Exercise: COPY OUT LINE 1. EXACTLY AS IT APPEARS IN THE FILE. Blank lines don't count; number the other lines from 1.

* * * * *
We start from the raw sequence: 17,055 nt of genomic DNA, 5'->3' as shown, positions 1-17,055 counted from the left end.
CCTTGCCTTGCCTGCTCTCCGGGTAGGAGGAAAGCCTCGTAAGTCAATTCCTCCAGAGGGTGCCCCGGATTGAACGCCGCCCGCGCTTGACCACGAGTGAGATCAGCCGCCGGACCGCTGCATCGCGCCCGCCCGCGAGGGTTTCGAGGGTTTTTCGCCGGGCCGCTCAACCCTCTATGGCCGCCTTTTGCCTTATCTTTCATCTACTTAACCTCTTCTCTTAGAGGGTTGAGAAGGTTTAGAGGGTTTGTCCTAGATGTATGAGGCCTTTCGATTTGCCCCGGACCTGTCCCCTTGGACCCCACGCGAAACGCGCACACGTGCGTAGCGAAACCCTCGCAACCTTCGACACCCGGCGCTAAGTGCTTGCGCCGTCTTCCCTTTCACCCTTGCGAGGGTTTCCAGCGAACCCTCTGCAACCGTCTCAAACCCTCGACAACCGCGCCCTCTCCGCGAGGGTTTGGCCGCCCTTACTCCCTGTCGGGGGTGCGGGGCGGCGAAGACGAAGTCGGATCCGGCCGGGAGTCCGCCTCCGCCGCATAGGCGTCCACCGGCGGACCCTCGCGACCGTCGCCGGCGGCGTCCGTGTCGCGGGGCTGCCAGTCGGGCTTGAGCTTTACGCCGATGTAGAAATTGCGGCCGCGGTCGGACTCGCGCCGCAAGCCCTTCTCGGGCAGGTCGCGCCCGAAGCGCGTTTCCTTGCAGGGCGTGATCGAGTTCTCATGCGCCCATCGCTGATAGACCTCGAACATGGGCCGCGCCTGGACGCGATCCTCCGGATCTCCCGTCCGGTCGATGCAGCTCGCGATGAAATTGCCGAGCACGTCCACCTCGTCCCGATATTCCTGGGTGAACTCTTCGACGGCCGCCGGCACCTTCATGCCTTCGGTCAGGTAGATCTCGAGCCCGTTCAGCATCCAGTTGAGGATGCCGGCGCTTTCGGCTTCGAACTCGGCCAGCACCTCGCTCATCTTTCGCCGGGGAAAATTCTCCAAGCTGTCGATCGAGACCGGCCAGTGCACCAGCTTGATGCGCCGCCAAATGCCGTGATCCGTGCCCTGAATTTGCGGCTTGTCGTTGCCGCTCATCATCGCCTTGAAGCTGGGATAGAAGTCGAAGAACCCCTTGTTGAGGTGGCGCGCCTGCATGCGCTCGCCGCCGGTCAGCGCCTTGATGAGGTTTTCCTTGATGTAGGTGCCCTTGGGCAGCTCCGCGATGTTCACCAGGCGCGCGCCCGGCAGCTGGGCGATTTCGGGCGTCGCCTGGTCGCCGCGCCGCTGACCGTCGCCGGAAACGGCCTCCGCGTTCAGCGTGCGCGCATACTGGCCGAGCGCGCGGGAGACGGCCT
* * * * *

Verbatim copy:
We start from the raw sequence: 17,055 nt of genomic DNA, 5'->3' as shown, positions 1-17,055 counted from the left end.